Craig David presses play on his car stereo. The intro to “Fill Me In” starts playing. Camera Woman is still holding her camera. Then Craig David starts to sing about David Cameron.
“Oh Mr Cameron wants to change what we’re going through,” sings Craig David, with his beautiful voice. “I hope that his policies will protect me and you.”
He carries on for a while, Camera Woman spurring him on. The song comes to an end. “They just need a bit of honesty,” 2010 Craig David says to camera, referring to young people. “A bit of honesty, and a bit of freestyle, and it’s all good.”
I decide to ask 2018 Craig David about it. He says he doesn’t remember.
“Okay so you’re singing to “Fill Me In,” and you’re talking about voting for David Cameron…” I begin. Suddenly, he seems to remember, looking a little uncomfortable.
“Oh that was some waste thing that man,” Craig David says, “I’ll go on record, because it does come back now. In that period, 2010, I was in a very… well, I was unsigned, listening to what people coming in… At the same time, interviews were coming in and back and forth. ‘He’s in a really sad place, he’s really angry about situations…’ And then given that in particular, I was doing some nonsense thing. I will go on record and say: I don’t know what was happening there.”
“What I’ve found is that the only way to overcome any sort of politics – and this isn’t just me being a hippie – is to make sure they resonate from a place of love.”
It’s a pleasant sentiment, one that most people wouldn’t really find fault with, but I’m still not entirely sure whether Craig David is a Tory. So I ask him again.
“Listen, you can easily get boxed into the duality: are you Jeremy Corbyn? Are you Theresa May? My thing is, if you feel passionate then I’m definitely down with people who say get out and vote, get out and vote. But I think that a lot of the young kids out there are boxed in as to who they have to vote for, because who they really want to vote for may not even be being represented out there fully.”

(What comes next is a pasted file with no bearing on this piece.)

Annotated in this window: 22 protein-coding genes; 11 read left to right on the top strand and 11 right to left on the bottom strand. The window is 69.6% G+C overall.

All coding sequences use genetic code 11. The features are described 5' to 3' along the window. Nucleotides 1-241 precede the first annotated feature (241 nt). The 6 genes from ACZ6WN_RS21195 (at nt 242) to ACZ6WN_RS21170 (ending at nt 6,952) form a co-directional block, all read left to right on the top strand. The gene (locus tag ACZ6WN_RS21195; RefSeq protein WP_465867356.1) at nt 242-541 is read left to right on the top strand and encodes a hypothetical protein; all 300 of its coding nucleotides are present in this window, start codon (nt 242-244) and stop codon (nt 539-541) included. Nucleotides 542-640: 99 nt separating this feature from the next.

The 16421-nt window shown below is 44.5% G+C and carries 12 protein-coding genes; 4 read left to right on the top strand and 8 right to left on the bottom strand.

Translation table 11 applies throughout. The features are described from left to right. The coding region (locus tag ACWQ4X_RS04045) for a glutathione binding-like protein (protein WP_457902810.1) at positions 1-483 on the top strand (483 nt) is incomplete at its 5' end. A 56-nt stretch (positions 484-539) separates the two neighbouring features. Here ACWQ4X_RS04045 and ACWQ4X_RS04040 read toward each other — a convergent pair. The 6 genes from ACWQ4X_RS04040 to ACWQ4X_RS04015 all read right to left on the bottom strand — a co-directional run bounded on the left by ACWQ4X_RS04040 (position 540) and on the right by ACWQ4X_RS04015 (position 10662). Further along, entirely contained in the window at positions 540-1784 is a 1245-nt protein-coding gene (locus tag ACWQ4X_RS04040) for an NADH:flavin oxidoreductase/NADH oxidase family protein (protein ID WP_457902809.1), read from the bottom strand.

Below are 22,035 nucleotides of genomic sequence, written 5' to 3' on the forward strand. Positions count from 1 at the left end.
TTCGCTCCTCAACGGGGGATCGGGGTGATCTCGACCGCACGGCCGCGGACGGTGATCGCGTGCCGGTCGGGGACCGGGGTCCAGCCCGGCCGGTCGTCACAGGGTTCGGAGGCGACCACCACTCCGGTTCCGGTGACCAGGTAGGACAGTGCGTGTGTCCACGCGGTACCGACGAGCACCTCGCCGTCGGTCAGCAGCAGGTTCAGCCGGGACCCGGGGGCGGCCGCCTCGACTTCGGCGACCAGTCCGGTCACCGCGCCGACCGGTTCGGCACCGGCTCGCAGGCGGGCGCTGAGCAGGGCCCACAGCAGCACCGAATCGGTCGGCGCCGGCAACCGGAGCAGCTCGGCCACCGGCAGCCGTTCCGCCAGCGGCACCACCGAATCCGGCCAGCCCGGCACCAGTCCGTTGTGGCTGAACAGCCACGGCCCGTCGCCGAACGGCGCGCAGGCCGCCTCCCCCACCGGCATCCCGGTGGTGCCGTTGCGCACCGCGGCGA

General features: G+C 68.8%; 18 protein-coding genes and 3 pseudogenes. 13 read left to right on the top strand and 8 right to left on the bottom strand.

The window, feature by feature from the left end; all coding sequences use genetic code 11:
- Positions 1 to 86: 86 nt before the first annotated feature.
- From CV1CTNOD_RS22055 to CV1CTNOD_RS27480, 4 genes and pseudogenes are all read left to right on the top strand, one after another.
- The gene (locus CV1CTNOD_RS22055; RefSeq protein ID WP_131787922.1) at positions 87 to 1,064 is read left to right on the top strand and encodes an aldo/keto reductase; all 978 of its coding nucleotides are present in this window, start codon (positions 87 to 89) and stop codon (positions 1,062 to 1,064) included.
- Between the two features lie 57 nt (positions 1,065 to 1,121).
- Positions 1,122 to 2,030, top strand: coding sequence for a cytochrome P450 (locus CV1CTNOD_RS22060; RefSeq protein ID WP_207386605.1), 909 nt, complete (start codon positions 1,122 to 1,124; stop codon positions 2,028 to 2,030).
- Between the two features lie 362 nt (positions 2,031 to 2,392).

Craig David says he feels compassion and that he wants to make a difference, and that people are starting to collectively come together and say ‘we are seeing the madness here.’
I decide to interrupt him. “Right, but what do you actually think? What do you believe? What do you want to see happen?”
“You’re still, by the question, defining it to be a box. A duality. You’re still saying you need it to be this or that. That’s what I’m saying, once you start to get it… What everyone wants is a good standard of life, full of opportunities, that they’re not repressed. That everyone can afford to enjoy life and has access to opportunities, an education that is not biased. It’s old and played out that you have to go to school and then university and then get married. I’ve just been able to relax, ease back. You’re seeing it happening. It’s not what my opinion is – who do I support, who do I not support. That’s why I’m not vocal about it, I’m not jumping up.”
Except in that video where he’s singing about David Cameron he is very much jumping in. I get the feeling it’s time to move, still not entirely sure as to whether he’s a Tory.
I suggest we play a game of truth or dare to cut through the tension (pulling out two bags of marshmallows and see if we could start off by seeing how many he can fit in his mouth), but he’s not biting.
“That’s not what I’ve come back to do,” says Craig David, which is probably fair enough. “It’s why I don’t want to talk about politics I’ve just come off the back of releasing an album I’m very proud of, I’ve got new music coming, and I just want to be a timestamp in people’s lives. I’m genuinely that guy, anything that deviates from it is nonsense.”
Instead, I ask what Craig David wants to do next, thinking if I have any chance of getting him to fall in love with me it might be best, for my final question, to steer us back to less treacherous waters. “I want to reinforce the album title – The Time Is Now. You realise it’s not always about getting to the next stage, or achieving that thing. This is the moment. If I’m resonating from a good place now then that’s cool.”
The next day I receive an email from a member of his team asking me to “refrain from including any of the political-themed content” from the time Craig David and I spent talking. I decide to indulge myself one final time in a game of ‘Use Craig David Lyrics In A Conversation About Craig David’. When it comes to talking politics, I really do think that The Time Is Now.